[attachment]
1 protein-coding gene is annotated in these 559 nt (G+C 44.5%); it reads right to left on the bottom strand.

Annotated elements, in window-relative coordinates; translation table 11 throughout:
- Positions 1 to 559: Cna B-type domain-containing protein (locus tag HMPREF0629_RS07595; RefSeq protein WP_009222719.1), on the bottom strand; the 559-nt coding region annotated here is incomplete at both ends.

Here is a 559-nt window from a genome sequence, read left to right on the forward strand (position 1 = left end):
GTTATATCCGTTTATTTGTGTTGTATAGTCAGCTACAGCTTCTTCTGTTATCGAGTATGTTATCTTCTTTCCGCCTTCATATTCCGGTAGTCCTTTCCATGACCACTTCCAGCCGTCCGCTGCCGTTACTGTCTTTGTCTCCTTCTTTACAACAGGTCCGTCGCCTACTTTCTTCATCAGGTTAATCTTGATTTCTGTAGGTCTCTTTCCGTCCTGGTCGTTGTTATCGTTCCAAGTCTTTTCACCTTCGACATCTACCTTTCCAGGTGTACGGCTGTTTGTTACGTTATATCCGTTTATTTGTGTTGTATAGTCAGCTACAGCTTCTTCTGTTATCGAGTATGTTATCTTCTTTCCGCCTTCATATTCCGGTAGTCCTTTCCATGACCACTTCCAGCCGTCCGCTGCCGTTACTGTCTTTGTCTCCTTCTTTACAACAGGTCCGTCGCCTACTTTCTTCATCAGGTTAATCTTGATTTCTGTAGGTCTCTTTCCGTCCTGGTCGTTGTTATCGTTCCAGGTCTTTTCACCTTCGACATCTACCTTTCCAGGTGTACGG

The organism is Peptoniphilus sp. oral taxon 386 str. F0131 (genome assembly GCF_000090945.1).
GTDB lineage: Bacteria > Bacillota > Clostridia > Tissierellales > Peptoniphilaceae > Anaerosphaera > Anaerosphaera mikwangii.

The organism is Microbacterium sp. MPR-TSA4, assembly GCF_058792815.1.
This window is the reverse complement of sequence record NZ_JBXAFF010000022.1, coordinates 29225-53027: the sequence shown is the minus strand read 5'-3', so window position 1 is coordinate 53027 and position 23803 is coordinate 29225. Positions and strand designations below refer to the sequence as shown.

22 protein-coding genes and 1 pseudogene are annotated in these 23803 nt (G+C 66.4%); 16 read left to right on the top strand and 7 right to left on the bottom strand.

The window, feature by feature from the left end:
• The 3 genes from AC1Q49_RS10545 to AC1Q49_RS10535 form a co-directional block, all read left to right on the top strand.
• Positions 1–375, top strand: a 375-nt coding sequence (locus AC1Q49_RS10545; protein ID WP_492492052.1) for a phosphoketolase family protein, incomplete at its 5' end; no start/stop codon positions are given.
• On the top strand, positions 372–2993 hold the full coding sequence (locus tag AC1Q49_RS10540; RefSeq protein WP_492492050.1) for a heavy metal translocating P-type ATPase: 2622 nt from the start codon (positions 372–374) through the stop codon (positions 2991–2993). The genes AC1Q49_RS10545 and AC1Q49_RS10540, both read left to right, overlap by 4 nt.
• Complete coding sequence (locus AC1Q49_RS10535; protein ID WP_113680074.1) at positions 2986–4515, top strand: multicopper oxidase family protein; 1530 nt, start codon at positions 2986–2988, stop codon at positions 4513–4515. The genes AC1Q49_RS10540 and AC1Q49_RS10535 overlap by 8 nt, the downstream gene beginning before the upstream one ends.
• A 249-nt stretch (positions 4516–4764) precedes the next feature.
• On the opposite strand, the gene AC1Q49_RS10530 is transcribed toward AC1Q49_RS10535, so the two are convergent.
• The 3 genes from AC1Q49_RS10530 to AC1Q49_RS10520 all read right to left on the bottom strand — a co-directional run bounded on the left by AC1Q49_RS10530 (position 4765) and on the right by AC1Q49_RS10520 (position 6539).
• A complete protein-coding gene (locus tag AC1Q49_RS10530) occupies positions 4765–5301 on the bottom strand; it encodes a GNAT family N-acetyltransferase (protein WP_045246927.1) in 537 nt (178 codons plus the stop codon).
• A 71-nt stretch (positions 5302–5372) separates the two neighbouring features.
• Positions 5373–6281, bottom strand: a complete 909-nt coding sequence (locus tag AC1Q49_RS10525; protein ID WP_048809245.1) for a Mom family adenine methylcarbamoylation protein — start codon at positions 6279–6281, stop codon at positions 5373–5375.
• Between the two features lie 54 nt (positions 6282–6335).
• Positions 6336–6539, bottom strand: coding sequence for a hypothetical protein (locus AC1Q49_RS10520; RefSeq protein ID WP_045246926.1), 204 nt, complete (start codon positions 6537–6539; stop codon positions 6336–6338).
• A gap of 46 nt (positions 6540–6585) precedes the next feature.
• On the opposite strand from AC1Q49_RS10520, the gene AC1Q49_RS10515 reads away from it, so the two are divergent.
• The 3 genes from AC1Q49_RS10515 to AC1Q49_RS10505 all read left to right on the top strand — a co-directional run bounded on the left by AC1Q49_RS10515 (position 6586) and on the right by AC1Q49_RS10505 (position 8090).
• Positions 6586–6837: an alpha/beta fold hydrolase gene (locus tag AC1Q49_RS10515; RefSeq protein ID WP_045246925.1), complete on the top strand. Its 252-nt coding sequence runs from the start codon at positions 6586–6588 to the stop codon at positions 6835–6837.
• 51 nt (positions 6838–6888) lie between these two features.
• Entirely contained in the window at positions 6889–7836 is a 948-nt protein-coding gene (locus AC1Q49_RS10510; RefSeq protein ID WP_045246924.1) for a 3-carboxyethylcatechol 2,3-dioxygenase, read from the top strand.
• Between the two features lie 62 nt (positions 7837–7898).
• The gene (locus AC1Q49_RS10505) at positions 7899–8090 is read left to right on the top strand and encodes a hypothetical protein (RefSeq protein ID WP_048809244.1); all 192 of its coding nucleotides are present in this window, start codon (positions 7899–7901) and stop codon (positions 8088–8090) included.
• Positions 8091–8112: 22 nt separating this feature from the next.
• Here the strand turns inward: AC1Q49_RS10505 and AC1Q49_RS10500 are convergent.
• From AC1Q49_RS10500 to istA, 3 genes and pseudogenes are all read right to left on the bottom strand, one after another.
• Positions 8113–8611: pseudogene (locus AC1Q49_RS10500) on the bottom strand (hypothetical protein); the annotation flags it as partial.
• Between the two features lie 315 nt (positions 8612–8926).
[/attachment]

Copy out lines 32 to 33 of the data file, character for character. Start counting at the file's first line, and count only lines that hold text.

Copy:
• Positions 8091–8112: 22 nt separating this feature from the next.
• Here the strand turns inward: AC1Q49_RS10505 and AC1Q49_RS10500 are convergent.